Post-holiday Muse

Twas the night before Christmas, and I had a revelation.




I was in the guest room wrapping the gifts I had shipped north or stuffed into my extra suitcase, everything spread out before me on the bed. A cup of tea and my stepmom’s just-baked spice cookies stood on the night stand. My Pandora Christmas playlist filled the room with classics by Andy Williams and Bing Crosby.


Suddenly a flash of memory took me back to wrapping gifts in the same room four years earlier. It was the first Christmas without my mother. The house was literally cold and dark, every space empty with her absence. I wrapped gifts mechanically, my heart filled with sorrow, Sarah Mclachlan’s melancholy Wintersong album reflecting my mood with its beautiful and haunting melodies about the holidays, and loss.


But now, the house was literally warm and bright. It smelled like holiday baking, just as it used to when Mom was alive. Blooms burst from the two Christmas cactuses  my stepmom kept in the room, one of them on my mother’s old desk. Behind this year’s happier choice of music I could hear the lilting tones of my husband’s voice as he chatted with my dad and stepmom downstairs.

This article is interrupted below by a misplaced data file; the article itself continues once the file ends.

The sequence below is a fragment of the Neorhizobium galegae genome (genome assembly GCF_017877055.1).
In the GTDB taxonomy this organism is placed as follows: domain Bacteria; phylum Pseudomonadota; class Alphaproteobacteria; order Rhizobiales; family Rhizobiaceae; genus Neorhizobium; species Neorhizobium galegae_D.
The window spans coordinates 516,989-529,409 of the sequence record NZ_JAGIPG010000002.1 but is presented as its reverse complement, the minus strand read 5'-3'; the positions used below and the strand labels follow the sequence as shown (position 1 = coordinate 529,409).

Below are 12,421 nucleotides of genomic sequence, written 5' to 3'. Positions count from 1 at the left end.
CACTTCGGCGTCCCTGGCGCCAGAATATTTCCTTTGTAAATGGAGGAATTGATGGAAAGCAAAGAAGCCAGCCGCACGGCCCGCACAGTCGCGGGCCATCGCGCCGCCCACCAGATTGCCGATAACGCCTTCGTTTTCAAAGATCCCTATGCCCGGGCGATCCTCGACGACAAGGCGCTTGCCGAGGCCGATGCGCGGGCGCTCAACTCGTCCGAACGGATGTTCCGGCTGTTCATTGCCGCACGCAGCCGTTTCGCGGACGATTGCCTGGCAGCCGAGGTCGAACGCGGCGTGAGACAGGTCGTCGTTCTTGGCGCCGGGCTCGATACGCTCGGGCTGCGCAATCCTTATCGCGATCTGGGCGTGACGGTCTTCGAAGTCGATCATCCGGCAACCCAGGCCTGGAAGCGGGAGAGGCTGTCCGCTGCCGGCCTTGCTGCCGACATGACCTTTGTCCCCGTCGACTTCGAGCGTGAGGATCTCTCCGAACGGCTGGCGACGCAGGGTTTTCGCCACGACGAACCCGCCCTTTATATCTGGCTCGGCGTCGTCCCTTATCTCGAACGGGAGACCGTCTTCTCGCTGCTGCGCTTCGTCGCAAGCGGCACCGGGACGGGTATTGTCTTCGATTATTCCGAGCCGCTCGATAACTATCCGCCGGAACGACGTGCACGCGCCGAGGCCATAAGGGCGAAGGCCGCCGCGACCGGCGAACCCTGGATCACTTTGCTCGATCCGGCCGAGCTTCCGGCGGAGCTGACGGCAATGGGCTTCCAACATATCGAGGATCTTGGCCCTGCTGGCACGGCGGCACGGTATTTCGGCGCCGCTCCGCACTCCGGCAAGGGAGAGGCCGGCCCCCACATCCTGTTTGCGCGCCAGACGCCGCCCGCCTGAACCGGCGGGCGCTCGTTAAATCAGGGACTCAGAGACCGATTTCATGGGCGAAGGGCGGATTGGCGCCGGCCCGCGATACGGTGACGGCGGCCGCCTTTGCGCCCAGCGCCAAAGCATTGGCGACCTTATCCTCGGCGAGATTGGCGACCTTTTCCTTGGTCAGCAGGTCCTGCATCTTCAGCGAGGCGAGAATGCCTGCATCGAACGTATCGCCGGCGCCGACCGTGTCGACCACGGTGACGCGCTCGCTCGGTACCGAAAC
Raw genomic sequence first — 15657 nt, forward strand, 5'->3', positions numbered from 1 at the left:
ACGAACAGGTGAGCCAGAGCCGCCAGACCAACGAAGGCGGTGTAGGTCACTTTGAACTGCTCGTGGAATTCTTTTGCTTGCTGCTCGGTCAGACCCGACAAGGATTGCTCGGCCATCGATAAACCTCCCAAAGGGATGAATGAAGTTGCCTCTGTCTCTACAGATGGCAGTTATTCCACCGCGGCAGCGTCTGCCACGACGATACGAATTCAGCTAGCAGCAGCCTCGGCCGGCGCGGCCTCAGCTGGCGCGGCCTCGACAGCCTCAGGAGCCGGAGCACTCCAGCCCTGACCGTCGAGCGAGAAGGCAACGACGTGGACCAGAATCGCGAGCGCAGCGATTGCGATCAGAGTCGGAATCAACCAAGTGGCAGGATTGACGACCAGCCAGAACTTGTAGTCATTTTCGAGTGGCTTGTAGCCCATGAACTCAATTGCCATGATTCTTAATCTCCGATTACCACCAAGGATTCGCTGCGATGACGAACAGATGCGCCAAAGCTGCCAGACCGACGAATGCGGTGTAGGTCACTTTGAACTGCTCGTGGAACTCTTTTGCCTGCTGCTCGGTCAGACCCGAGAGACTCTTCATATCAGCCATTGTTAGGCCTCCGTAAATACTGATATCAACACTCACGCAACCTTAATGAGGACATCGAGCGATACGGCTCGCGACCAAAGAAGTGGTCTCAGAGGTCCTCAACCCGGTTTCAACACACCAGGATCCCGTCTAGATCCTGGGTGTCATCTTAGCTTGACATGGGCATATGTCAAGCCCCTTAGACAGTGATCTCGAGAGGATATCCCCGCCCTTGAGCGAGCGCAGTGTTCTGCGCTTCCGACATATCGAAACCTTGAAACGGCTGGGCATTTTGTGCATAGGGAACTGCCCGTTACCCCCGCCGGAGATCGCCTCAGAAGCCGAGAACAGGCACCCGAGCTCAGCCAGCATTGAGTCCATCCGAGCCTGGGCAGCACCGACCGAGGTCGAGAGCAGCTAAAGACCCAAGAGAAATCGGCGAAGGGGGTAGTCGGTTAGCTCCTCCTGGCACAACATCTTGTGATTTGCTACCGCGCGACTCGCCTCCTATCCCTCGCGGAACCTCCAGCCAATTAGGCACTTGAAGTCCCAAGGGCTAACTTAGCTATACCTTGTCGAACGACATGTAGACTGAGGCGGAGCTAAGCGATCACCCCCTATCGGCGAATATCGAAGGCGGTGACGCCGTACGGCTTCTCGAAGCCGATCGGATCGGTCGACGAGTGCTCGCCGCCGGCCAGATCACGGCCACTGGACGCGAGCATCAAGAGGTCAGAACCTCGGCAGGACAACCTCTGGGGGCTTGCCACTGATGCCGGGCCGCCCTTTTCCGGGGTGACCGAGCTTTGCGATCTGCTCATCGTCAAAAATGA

This was a redemptive moment, a gift so profound, and so characteristic of my redeeming Savior, that tears came to my eyes.


I will always miss my mom. No one can replace her, and tears come just as quickly when I think of her. But Christmas day brought more redemptive moments and lovely memories with family—the first Christmas we spent together since I got married. Once again, God had touched specific places and contexts of loss and brokenness with His redemptive love and grace, and I am quietly grateful.


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